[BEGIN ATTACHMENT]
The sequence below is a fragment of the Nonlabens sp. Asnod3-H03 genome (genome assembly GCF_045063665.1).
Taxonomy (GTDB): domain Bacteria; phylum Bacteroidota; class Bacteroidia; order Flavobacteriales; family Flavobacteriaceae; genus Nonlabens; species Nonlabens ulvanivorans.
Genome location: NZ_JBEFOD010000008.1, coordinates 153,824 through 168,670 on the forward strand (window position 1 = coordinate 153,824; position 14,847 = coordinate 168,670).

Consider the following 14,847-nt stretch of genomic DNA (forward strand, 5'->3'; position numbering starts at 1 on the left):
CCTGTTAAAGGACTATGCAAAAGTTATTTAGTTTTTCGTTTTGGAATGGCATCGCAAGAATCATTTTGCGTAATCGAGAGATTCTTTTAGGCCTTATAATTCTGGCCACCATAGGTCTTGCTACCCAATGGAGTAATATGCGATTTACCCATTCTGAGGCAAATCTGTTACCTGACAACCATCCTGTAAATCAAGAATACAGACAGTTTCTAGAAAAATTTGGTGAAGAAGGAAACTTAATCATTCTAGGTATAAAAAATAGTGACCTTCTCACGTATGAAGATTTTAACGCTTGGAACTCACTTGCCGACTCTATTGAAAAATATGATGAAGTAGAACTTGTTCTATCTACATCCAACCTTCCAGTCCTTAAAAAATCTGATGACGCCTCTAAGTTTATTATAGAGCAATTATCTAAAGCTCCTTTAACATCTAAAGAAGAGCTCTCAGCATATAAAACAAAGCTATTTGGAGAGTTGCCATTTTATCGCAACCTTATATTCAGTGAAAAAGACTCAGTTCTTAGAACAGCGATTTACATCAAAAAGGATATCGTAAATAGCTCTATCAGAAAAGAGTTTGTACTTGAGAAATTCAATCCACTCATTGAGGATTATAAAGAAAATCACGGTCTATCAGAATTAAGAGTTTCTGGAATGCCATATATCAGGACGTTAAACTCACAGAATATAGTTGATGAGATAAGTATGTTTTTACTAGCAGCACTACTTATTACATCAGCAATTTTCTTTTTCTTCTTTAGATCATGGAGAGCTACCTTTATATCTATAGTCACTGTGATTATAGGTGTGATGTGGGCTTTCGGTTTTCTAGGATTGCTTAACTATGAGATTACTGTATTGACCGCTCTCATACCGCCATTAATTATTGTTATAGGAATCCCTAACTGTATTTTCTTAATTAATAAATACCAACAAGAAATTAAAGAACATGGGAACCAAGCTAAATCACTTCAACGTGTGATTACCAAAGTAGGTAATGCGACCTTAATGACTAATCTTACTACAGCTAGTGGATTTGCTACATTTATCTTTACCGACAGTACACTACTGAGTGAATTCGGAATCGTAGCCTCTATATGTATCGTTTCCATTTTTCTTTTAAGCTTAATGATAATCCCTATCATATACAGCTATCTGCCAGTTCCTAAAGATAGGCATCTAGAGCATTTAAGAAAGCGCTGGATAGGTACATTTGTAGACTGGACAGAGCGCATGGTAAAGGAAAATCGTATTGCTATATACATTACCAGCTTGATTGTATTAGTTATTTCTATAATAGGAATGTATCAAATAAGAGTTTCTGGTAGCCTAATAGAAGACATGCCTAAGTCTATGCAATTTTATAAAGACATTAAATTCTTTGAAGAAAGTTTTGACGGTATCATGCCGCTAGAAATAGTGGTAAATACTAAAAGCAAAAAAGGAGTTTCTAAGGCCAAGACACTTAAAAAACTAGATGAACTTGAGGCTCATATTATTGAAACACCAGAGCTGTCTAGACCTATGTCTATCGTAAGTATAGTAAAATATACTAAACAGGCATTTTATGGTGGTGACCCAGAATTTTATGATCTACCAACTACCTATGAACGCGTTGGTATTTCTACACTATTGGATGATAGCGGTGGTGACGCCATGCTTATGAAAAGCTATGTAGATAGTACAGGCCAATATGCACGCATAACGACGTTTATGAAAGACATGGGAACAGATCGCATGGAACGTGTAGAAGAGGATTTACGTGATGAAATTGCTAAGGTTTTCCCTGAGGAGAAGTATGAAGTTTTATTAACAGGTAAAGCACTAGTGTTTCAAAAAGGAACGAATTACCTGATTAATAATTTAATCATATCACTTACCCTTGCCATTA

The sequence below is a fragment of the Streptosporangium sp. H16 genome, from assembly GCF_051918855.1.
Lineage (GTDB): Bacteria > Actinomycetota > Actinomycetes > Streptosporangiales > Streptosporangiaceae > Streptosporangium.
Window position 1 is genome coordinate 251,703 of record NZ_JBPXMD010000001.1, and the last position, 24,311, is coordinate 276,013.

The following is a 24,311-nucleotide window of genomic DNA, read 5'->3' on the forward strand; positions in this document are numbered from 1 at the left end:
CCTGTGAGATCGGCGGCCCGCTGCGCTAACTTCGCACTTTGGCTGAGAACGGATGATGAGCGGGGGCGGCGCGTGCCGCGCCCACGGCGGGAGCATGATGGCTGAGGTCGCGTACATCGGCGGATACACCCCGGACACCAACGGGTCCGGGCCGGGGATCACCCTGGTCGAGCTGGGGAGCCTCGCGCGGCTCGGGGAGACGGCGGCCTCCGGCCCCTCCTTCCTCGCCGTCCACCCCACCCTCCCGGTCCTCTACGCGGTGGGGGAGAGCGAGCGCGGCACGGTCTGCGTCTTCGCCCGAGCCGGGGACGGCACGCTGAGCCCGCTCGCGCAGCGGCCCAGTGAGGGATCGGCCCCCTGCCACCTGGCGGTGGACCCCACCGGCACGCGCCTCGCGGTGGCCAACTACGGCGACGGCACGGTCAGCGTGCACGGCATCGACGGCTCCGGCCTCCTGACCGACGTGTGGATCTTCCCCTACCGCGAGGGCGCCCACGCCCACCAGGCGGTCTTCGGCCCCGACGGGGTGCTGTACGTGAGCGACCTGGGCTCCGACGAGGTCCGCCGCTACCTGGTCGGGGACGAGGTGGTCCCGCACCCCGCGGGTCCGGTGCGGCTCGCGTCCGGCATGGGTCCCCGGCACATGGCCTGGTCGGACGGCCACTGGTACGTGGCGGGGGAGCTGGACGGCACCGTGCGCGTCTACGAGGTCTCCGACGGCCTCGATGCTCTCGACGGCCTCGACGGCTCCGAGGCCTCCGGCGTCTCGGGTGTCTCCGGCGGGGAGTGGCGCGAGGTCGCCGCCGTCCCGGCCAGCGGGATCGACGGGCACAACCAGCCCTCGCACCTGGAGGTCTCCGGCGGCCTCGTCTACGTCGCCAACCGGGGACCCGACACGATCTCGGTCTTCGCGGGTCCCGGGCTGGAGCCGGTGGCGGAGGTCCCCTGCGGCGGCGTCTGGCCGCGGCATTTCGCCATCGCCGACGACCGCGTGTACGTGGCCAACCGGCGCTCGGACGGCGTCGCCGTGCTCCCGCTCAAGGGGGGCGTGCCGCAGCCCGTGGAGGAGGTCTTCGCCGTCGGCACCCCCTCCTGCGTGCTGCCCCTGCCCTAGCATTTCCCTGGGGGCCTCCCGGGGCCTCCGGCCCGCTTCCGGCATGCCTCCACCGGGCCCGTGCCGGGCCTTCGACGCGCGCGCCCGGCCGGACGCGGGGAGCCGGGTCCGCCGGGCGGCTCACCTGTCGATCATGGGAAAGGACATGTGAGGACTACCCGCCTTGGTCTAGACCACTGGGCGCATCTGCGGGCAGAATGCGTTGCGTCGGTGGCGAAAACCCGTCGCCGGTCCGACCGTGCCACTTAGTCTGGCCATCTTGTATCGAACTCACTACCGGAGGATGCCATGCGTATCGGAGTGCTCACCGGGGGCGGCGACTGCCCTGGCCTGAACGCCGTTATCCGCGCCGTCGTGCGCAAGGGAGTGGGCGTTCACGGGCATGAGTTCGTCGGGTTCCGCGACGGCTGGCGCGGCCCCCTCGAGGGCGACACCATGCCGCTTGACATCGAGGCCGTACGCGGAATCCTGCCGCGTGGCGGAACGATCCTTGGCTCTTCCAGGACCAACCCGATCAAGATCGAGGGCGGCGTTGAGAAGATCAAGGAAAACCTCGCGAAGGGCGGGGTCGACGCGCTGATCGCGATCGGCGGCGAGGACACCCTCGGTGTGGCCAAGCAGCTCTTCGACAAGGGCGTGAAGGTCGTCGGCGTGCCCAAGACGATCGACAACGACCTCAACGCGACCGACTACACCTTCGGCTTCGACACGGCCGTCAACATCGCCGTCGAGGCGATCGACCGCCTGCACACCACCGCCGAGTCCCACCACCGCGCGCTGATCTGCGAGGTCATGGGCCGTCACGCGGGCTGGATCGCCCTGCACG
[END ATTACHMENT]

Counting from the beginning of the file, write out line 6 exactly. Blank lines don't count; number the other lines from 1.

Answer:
The sequence below is a fragment of the Streptosporangium sp. H16 genome, from assembly GCF_051918855.1.